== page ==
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Innovations in the Pap Test
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Innovations in the Pap Test

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In the 1940s, Dr. George Papanicolaou revolutionized women’s healthcare with the introduction of the Pap test—a test that identifies precancerous cells in the cervix. Since its introduction, this simple screening tool has been credited with a 79% reduction in deaths from invasive cervical cancer in the US.

Mechanics of the Pap Test

During a conventional pap test , which takes place during a normal pelvic exam, the physician removes cells from the cervix and/or vagina with a brush or spatula. The cells are smeared on a slide, which is then sprayed with an ethanol-based fixative to help preserve the cells. The slide is sent to a laboratory to look for any signs of abnormality. Abnormal cells can predict a higher risk of progression to invasive cervical cancer , leading to intervention strageies that can prevent this form of cancer and even save a woman's life.

Accuracy of the Pap Test

Although the Pap test is a successful screening tool, it is not accurate 100% of the time, which is normal for a screening test. A screening test is a test given to populations of people without any symptoms or signs; it casts a wide net and finds many "positives" who do in fact have the disease. In published studies reviewing the Pap test, the sensitivity (ability to detect a known cancer or precancerous condition) ranged from 50% to 80%. On the other hand, screening tests should find almost everyone who actually does have the disease. This property of a test is called "specificity."

When the Pap test fails to detect a cancer this is called a “false-negative” reading. In a false-negative reading, a woman with significant cell abnormality will have her cell sample labeled as normal. This can delay the diagnosis and treatment of a precancerous condition, with potentially dire consequences. The specificity of the Pap test is in the area of 98%-99%, which means the false negative rate is 1%-2%. This refers to missing any abnormality, of which very few are cancer. In an average population of patients, the probability of a Pap testing failing to identify an existing cervix cancer is less than 1 in 10,000.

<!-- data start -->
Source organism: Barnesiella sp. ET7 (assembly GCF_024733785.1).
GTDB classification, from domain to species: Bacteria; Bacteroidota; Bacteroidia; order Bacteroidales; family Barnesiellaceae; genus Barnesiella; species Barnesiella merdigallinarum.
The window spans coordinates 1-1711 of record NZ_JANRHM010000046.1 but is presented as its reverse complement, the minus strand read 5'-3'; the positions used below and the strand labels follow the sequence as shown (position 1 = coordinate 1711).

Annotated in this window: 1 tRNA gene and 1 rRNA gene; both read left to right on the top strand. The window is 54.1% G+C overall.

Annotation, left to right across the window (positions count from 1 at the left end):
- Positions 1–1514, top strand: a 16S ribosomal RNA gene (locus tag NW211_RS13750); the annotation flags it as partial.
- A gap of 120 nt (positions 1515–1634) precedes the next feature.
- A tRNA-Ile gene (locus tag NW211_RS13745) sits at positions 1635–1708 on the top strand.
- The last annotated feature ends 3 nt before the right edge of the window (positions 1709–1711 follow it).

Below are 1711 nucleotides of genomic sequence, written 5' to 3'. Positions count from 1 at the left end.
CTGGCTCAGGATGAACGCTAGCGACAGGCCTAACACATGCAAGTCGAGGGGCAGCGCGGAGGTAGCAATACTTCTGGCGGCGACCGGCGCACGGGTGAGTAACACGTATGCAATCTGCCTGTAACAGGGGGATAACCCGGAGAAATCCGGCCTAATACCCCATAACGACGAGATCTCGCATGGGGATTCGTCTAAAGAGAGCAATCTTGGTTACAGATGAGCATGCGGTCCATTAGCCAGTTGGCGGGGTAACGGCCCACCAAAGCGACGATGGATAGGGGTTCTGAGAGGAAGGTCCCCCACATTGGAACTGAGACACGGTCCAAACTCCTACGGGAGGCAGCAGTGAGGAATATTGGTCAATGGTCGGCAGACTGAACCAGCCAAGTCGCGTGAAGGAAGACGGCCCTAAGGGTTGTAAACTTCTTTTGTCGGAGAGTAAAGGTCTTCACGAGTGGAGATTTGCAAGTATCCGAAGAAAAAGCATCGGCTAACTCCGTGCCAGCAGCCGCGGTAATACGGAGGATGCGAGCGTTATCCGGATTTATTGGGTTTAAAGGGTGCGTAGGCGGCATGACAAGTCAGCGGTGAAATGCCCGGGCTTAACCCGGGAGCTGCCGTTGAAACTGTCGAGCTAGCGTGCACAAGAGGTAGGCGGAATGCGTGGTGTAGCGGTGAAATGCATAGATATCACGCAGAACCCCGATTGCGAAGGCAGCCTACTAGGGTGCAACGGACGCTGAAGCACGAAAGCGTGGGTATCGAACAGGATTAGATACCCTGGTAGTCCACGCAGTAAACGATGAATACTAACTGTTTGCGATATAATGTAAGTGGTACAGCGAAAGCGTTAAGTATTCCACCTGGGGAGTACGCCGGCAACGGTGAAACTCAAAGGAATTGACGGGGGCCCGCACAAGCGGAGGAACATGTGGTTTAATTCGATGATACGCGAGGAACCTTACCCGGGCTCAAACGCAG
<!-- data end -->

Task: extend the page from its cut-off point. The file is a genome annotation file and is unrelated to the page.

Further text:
Although some errors occur at the laboratory when the slide is read, more often errors occur when the sample is drawn and affixed to the slide. This is called a sampling error. Ways in which sampling errors are introduced include:

  • Not transferring the entire specimen obtained from the patient to the slide
  • Inadequate fixation of the cell sample to the slide
  • Random distribution of abnormal cells in the sample
  • Obscuring elements within the sample, such as blood, extraneous material, or inflammatory cells
  • Variability in the quality of the smear

To address these limitations, a new technique was developed. Known as the Liquid Based Technology (ThinPrep, SurePath, AutoCyte Prep, TriPath), this method uses a liquid-based, thin-layer technology for obtaining and preparing cervical cell samples for screening.

How the Liquid-based Method Is Different

Ninety-three percent of liquid based paps done in the US use the Cytyc product, ThinPrep. During the ThinPrep test, the cervical or vaginal cells are removed in the same manner as with the standard Pap test, but the physician does not smear them on a slide. Instead, the collection device is rinsed or deposited into a vial of fixative. The vial is sent to a laboratory where it is filtered or centrifuged to remove blood and extraneous material. The cells are then mechanically mixed to create a more homogeneous sample. This means that if abnormal cells are present they will now be evenly distributed throughout the sample. The process of affixing the cells to a slide is completely automated.

A meta-analysis completed in 2001 reviewed 25 studies that compared the ThinPrep technique to the conventional Pap test. The researchers found that the ThinPrep Pap test improved sample adequacy and led to improved diagnosis of both low-grade and high-grade lesions. (High-grade lesions are potentially more serious and may need more rapid and aggressive treatments to prevent the onset of invasive cancer.)

Although the ThinPrep’s collection method addresses several of the Pap test’s limitations, the ThinPrep has some disadvantages, including:

  • Preparation of the slides for screening is more labor intensive.
  • Reading the slides requires retraining of the technicians and pathologists because this preparation technique causes cells to look somewhat different.